This article was published in 2018 by Amaliah
“Representation matters” is the maxim of our time, but what does this mean for veiled Muslim women when the beauty industry is dominating the visual narrative? There are three seminal moments in my own personal relationship with the hijaab where I’ve had to confront this issue, hijaab-on.
The year is 2001, in a pre-9-11 world, and during the heady days of British springtime I lay in bed and made a commitment to begin wearing the hijab. At a time when the representation of Muslim women, both domestically and internationally was quite literally non-existent, I had in me a strange feeling of dread, but equally, with no visual reference points, the intellectual luxury of being able to focus solely on what I understood to be the purpose of hijaab. To me it spoke of the larger, more universal values of Islam – to not seek social validation, to embrace a unique sense of humility and to focus on self-improvement. I was the first in my family to wear a hijab, and consequently, I had a dearth of scarves in my house from which to choose for my public debut.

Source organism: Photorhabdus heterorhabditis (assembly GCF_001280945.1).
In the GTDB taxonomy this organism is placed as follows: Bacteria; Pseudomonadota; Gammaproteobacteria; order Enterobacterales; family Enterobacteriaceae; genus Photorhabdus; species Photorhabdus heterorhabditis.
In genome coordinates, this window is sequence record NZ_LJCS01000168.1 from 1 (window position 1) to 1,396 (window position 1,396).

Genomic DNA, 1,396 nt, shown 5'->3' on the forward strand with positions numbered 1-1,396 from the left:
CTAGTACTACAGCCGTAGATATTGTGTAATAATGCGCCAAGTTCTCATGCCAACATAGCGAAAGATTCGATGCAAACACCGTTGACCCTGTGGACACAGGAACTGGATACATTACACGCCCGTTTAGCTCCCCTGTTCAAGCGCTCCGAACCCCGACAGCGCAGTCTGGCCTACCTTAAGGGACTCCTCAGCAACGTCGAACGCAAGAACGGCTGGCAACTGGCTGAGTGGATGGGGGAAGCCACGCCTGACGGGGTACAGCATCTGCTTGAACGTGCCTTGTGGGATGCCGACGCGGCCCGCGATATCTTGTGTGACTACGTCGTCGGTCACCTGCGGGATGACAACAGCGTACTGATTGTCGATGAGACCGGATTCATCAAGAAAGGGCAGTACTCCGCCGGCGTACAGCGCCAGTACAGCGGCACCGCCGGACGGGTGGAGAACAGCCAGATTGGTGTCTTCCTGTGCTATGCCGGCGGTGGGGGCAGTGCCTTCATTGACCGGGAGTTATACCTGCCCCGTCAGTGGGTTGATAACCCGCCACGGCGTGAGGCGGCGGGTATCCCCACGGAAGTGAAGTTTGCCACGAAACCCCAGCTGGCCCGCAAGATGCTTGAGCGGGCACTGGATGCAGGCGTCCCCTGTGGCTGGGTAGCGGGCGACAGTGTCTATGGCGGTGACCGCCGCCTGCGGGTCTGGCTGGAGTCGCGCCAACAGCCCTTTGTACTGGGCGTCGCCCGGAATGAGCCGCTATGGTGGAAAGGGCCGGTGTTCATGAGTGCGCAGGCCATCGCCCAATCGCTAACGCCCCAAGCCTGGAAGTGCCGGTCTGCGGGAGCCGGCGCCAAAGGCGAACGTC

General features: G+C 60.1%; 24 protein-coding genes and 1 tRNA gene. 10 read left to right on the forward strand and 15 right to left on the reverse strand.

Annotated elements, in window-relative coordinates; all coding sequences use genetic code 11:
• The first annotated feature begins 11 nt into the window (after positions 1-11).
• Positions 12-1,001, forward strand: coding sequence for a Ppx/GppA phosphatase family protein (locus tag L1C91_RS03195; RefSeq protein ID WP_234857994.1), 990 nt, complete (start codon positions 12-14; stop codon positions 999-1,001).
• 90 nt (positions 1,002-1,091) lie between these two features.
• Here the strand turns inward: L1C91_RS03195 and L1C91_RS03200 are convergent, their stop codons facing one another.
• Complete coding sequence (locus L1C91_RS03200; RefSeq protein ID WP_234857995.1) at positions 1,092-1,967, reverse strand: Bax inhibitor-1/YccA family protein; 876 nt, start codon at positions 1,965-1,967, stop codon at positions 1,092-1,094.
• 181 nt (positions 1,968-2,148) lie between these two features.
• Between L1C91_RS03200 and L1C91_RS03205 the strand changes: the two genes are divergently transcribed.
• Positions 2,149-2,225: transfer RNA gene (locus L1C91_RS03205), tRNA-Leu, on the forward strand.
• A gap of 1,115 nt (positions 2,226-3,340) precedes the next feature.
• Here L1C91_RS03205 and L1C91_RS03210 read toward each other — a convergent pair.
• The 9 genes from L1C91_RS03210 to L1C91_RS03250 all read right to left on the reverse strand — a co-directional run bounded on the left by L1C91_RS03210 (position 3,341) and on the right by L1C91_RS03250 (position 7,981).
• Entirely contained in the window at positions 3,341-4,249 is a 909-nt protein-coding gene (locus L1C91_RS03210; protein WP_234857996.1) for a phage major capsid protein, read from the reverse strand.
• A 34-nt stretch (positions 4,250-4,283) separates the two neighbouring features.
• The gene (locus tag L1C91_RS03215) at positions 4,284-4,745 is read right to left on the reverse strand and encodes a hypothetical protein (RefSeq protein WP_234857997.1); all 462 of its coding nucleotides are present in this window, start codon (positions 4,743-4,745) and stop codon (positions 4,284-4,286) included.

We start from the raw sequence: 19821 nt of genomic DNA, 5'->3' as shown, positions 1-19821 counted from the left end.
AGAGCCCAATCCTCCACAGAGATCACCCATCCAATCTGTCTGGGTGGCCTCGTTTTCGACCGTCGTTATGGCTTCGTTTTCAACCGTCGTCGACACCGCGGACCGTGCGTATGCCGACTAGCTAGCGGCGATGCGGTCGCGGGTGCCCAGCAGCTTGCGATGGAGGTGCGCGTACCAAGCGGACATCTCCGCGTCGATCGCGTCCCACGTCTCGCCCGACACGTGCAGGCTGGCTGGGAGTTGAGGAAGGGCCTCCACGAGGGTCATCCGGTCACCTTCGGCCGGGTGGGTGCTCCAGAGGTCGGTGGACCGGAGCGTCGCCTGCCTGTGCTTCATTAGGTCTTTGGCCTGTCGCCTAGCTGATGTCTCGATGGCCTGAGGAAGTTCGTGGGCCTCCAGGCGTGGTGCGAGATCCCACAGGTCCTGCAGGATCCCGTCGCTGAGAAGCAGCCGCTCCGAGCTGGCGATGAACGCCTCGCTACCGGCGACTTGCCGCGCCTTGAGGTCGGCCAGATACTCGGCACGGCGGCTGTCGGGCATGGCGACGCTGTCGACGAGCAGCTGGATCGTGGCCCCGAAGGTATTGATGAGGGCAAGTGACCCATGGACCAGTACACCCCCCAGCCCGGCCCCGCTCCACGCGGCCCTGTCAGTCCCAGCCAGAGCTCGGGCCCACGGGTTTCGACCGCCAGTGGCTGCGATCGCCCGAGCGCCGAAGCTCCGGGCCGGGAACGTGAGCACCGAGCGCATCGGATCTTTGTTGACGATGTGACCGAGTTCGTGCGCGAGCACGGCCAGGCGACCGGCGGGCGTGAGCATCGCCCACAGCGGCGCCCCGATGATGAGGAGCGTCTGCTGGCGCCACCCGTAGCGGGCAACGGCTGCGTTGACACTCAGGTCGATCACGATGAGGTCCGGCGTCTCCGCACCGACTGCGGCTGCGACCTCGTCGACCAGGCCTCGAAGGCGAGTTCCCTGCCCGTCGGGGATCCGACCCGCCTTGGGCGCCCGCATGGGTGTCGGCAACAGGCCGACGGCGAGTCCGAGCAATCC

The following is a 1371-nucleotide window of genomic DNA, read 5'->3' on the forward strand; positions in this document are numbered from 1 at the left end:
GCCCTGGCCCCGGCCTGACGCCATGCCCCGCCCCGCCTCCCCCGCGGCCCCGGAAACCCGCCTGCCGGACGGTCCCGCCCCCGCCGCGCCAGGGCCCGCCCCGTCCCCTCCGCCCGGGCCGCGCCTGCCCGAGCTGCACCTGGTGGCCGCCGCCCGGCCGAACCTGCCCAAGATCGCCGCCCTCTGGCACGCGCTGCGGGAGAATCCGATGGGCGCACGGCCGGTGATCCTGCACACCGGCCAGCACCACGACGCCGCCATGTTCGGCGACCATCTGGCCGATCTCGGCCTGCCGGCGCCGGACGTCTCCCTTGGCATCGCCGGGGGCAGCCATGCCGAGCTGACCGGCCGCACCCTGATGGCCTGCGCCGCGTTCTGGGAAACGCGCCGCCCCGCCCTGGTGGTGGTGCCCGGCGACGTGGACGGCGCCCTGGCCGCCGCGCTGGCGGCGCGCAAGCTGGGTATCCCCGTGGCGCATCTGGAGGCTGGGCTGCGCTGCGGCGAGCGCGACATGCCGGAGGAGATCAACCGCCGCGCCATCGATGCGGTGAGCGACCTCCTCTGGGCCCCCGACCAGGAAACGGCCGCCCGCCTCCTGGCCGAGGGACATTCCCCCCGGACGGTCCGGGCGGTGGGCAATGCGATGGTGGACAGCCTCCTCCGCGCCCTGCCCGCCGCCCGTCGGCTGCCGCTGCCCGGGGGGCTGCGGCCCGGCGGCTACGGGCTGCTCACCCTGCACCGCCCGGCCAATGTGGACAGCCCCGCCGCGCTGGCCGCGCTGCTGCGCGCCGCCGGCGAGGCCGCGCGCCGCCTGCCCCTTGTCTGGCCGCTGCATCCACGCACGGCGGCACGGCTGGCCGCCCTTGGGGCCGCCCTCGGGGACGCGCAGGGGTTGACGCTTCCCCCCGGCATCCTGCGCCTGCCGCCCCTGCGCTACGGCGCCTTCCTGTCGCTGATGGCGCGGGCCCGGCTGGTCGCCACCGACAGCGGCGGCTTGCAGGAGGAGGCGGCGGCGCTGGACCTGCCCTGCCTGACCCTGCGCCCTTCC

The following morning, I distinctly remember opening my mum’s cupboard to unearth her neck scarf collection, and picking up the first in a pile of chiffon scarves that are forever consigned to their moment in fashion history. The unfortunate choice, in this case, was a dark blue, floral number which I tied hastily around my neck before making a speedy exit to the bus stop. The feeling that blossomed instantly in my chest as I opened the door to the world, buried any sense of insecurity I may have had, and for a moment everything felt absolutely right in my own internal world. Even the surprisingly popular and enduring question of whether it accompanied me to the shower, which I was most frequently met with, did little to unsettle me.
Fast forward to 2012 and following a hiatus from hijaab wearing I made a less spontaneous and more measured decision to reassume the hijaab on the back of an edifying Hajj trip. By this point representation of Muslim women was growing organically amongst platforms such as YouTube.